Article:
Pennsylvanias two dominant Blue Cross and Blue Shield plans said last week that two key federal agencies had given them the green light to proceed with merger plans, but the reaction at the state level portended caution lights ahead.
The Justice Department informed Independence Blue Cross in Philadelphia and Highmark in Pittsburgh that there were no federal antitrust concerns in their proposed consolidation, while the Federal Trade Commission similarly concluded its review. The Justice Departments decision in particular marked a significant milestone in the regulatory review of the controversial consolidation, Independence Blue Cross officials said in a written statement.
Combined, the two insurers would be the nations third-largest with approximately 8 million members and revenue of nearly $22 billion. In 2006, Highmark posted profits of $398.3 million while IBC earned $235.6 million, according to their respective annual reports.
The two plans are now waiting on state approval, which may not come as easily. The Pennsylvania Insurance Department recently announced a public comment period that would end no sooner than July 11, according to IBC. Highmark officials said in a written statement, The Justice Departments clearance confirms our position that the proposed combination of Highmark and IBC will have no adverse effects on competition in Pennsylvania.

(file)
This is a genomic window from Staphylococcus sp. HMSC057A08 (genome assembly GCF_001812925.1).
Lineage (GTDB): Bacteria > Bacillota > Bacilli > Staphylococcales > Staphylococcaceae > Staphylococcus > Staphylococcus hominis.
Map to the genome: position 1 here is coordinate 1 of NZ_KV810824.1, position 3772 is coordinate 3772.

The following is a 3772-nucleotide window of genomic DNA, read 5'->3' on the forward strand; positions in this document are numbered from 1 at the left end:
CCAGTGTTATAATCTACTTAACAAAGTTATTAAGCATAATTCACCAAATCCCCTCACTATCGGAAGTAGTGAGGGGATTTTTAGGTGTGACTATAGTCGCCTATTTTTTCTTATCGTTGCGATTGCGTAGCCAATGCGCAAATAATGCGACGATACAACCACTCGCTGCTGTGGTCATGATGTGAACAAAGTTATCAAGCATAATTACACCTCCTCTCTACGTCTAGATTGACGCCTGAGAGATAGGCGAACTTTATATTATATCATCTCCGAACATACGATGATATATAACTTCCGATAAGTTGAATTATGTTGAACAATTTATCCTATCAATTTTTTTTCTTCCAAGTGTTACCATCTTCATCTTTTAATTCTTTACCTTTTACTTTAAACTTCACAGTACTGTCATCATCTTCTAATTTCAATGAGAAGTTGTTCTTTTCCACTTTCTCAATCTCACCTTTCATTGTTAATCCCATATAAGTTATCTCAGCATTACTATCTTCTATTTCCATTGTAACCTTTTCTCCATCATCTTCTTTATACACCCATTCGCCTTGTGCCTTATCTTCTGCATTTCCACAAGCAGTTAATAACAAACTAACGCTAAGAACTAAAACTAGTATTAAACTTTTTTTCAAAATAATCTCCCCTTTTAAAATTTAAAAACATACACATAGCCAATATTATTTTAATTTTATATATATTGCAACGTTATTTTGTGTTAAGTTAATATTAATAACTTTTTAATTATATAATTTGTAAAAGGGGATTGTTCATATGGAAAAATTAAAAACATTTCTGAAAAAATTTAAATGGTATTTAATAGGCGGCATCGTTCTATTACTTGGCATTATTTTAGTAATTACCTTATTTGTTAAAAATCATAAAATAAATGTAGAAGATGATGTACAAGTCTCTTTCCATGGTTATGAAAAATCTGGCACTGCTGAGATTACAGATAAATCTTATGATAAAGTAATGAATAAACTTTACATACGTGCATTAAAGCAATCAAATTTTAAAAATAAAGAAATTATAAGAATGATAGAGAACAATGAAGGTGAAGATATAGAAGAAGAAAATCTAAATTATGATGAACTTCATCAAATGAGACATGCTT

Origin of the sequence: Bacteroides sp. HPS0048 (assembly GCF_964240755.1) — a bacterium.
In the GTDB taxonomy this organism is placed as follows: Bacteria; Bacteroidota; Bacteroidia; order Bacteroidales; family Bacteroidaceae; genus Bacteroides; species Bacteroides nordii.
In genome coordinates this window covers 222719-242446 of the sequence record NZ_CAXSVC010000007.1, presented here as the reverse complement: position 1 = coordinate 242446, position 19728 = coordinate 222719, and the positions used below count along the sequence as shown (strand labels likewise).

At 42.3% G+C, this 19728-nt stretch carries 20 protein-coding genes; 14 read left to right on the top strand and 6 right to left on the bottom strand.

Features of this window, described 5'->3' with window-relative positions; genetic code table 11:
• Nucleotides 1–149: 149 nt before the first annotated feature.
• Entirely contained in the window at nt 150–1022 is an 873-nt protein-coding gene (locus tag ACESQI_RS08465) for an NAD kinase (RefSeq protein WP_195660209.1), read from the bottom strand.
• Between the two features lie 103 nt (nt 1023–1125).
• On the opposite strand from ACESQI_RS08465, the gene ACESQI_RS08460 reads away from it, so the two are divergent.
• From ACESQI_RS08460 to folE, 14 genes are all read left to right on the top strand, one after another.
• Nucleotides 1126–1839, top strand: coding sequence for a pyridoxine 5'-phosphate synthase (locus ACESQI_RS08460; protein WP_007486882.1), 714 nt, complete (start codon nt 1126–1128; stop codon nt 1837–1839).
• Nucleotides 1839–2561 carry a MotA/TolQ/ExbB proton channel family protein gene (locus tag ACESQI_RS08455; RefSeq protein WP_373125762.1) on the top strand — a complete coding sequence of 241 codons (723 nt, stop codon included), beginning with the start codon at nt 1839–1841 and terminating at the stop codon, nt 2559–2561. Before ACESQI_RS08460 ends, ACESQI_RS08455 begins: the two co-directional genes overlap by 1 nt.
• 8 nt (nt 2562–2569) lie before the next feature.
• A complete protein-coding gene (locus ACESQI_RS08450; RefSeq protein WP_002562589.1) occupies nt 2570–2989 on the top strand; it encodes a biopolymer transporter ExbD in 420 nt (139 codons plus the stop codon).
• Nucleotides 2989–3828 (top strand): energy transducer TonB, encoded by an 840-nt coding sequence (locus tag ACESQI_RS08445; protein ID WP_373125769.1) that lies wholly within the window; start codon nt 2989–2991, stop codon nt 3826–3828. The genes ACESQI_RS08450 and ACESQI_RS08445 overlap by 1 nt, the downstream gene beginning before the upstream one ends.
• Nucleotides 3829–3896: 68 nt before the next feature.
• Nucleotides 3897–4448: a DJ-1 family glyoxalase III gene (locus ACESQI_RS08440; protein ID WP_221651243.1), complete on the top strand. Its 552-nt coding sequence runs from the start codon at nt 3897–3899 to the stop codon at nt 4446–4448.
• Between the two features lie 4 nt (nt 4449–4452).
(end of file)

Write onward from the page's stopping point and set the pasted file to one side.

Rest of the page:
In response, the Hospital & Healthsystem Association of Pennsylvania urged a thorough state review, saying the faster-than-expected approval of a transaction of this magnitude by the FTC and DOJ does not answer the many questions that have been raised about its implications for hospitals, patients and communities. We will continue our push for an open and transparent process by all parties with regard to all aspects of the merger, said Carolyn Scanlan, HAPs president and chief executive officer, in a written statement.
Gov. Edward Rendell also cautioned in a written statement that the federal agencies did not approve the merger, that they merely said they could not find any federal antitrust or competitive concerns, terminating the 30-day waiting period. He repeated his call to the state Legislature to swiftly enact clean legislation that would give the state insurance department greater legal authority to review deals of this type.
Under current Pennsylvania law, Blues Plans and fraternal benefit societies are exempted from the standards of review for typical insurance company mergers or consolidations, Rendell noted.